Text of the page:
Jackson's Memorabilia Fight: Mom vs. Estate

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Kevin Mazur / AEG / Getty

Pop star Michael Jackson rehearsing at the Staples Center in Los Angeles for his London shows

The Michael Jackson tour clicked posthumously into higher gear on Aug. 21 with a court approving a traveling exhibition of the late superstar's memorabilia to coincide with the Oct. 28 opening of This Is It, a film of Jackson preparing for the comeback tour aborted by his death. The court overruled his mother Katherine, who was apparently unhappy about aspects of the plan. Even as the decision was made, one other member of the Jackson clan urged caution about any rush to cash in. Taj Jackson, 36, the late entertainer's nephew (the son of his brother Tito), says that the projects would benefit from more "family input" to ensure his uncle's legacy is protected. He adds: "I don't want this to turn into something like 'let's make as much money as we can.'"

On the afternoon of Aug. 21, a Los Angeles Superior Court judge approved concert promoter AEG Live's plan for touring Jackson mementos in three yet-to-be-identified cities. The move came despite objections by Michael's mother Katherine Jackson, who did not attend the hearing. "We are bit confused as to why Mrs. Jackson objected. We didn't agree with the objection," says Howard Weitzman, the attorney for the administrators of Jackson's estate (who are, in accordance with his 2002 will, John Branca, an entertainment lawyer and friend of the superstar, and John McClain, a music executive). The estate administrators manage the late singer's music catalog (which includes the work of the Beatles) as well as his estimated $400 million in debt. Weitzman told reporters that the approved deal is worth "multiple-million dollars" and that "the opportunities are huge."

The Associated Press, which put the deal at $6 million, reported that Katherine Jackson, who is not an executor of the estate, may have wanted the memorabilia tour put out for competitive bids. As it is, Weitzman says, the AEG-owned Arts and Exhibitions International, which recently organized an international showcase featuring the relics of King Tut, has been contracted to handle the King of Pop's wares on the road. Weitzman also hints that there is more to come. "It would be an understatement to say that there's a lot we're working on," he says. "All that I think would generate significant revenues."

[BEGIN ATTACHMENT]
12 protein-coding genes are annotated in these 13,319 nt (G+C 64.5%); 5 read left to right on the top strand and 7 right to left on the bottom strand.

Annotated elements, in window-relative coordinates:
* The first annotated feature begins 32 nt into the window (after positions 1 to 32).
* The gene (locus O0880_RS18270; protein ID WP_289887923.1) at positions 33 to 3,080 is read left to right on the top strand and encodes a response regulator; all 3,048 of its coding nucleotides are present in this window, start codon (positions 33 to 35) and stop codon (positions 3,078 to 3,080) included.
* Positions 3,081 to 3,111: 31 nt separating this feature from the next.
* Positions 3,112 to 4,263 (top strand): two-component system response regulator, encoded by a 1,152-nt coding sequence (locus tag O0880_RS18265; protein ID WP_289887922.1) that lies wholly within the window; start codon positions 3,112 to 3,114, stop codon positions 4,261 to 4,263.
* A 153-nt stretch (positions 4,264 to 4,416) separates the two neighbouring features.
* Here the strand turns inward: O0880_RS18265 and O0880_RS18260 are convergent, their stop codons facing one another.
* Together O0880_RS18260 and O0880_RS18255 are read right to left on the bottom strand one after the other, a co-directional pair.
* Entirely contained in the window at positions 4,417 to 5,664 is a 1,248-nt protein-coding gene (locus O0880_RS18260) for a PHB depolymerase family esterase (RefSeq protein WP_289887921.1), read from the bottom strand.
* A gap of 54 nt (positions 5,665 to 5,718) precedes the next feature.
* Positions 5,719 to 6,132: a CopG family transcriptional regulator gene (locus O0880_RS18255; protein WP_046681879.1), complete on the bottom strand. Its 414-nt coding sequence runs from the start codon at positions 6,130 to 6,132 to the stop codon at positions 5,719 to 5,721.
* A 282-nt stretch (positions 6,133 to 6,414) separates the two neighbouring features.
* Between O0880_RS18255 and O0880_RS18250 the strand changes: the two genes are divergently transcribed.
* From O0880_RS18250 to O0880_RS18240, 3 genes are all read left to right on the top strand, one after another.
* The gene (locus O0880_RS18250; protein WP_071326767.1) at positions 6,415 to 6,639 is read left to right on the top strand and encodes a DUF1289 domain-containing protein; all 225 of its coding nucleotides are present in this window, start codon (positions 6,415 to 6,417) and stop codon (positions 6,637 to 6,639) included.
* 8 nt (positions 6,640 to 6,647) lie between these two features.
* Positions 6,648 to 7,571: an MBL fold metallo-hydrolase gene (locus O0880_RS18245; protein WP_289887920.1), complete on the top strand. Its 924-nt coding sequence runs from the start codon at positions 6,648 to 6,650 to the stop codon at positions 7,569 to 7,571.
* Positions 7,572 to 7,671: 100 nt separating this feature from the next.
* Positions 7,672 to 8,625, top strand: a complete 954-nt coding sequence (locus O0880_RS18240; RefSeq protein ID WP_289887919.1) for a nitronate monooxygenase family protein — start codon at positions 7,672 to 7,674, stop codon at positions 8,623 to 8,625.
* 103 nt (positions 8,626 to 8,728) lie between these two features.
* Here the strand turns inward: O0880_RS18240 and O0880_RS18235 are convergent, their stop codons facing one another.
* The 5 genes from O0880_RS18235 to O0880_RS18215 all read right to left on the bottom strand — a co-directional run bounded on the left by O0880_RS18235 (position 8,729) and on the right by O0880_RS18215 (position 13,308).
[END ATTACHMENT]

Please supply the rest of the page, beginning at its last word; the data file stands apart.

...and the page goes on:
Lawyers for AEG Live have been coy about what items will be on the tour. But they will now be on display as the movie opens. This Is It tickets go on sale on Sept. 27, with the film being in theaters for only two weeks. Distributor Sony also officially confirmed that High School Musical 2 director Kenny Ortega would pull together the hundreds of hours of footage Jackson shot during rehearsals for the This Is It tour. Ortega has said the movie will be an "intimate portrait of Michael as he prepares for his final curtain call."

But Taj Jackson voices concern about his uncle's legacy, particularly the movie, which has had its release fast-forwarded by a couple of days. He worries that not only is there insufficient time to prepare the film carefully but that his late uncle might not have intended for the footage to be made public. Based on the small clip of rehearsal footage already released, Taj Jackson says, "I don't think it was up to his standard. It seemed like he was blocking [rehearsing and setting up stage movements]." Taj says his "perfectionist" uncle had previously used such footage to improve his performances and did not intend it for public viewing. Further, he told TIME outside the courtroom, any deadline — especially a shortened one — was a cause for worry. Oct. 28, he says, "is pretty fast for working through 800 hours of rehearsal footage. I don't want to rush this. This will live forever ... People are worried that it's time-sensitive, that people are going to lose interest. But that's not how Michael operated."